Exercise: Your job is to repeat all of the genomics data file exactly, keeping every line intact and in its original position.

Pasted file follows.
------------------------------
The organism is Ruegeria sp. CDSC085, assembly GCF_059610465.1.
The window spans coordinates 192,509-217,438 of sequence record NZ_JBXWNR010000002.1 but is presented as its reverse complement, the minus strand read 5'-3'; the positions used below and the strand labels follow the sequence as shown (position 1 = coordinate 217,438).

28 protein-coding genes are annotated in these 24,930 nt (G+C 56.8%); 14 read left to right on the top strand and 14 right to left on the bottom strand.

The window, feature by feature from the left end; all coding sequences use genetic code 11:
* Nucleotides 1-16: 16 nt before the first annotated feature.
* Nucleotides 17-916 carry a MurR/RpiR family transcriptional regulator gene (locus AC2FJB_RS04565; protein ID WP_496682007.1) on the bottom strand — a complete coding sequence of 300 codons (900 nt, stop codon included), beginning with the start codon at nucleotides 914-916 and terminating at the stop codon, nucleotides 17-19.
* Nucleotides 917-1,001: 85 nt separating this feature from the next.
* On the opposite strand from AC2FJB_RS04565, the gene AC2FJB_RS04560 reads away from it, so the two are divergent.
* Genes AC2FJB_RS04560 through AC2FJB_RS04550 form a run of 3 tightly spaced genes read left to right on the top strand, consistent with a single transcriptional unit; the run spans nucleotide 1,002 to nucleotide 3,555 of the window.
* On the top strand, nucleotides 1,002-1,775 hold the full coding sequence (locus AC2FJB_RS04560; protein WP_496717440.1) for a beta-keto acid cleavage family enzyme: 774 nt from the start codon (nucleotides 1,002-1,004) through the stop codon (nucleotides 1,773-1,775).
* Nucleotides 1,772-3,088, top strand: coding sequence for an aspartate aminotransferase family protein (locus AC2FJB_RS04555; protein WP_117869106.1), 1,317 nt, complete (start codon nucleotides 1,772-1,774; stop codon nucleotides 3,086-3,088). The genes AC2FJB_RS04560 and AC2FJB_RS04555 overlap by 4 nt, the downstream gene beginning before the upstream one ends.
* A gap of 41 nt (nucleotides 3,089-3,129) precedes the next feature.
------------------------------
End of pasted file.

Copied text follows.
The organism is Ruegeria sp. CDSC085, assembly GCF_059610465.1.
The window spans coordinates 192,509-217,438 of sequence record NZ_JBXWNR010000002.1 but is presented as its reverse complement, the minus strand read 5'-3'; the positions used below and the strand labels follow the sequence as shown (position 1 = coordinate 217,438).

28 protein-coding genes are annotated in these 24,930 nt (G+C 56.8%); 14 read left to right on the top strand and 14 right to left on the bottom strand.

The window, feature by feature from the left end; all coding sequences use genetic code 11:
* Nucleotides 1-16: 16 nt before the first annotated feature.
* Nucleotides 17-916 carry a MurR/RpiR family transcriptional regulator gene (locus AC2FJB_RS04565; protein ID WP_496682007.1) on the bottom strand — a complete coding sequence of 300 codons (900 nt, stop codon included), beginning with the start codon at nucleotides 914-916 and terminating at the stop codon, nucleotides 17-19.
* Nucleotides 917-1,001: 85 nt separating this feature from the next.
* On the opposite strand from AC2FJB_RS04565, the gene AC2FJB_RS04560 reads away from it, so the two are divergent.
* Genes AC2FJB_RS04560 through AC2FJB_RS04550 form a run of 3 tightly spaced genes read left to right on the top strand, consistent with a single transcriptional unit; the run spans nucleotide 1,002 to nucleotide 3,555 of the window.
* On the top strand, nucleotides 1,002-1,775 hold the full coding sequence (locus AC2FJB_RS04560; protein WP_496717440.1) for a beta-keto acid cleavage family enzyme: 774 nt from the start codon (nucleotides 1,002-1,004) through the stop codon (nucleotides 1,773-1,775).
* Nucleotides 1,772-3,088, top strand: coding sequence for an aspartate aminotransferase family protein (locus AC2FJB_RS04555; protein WP_117869106.1), 1,317 nt, complete (start codon nucleotides 1,772-1,774; stop codon nucleotides 3,086-3,088). The genes AC2FJB_RS04560 and AC2FJB_RS04555 overlap by 4 nt, the downstream gene beginning before the upstream one ends.
* A gap of 41 nt (nucleotides 3,089-3,129) precedes the next feature.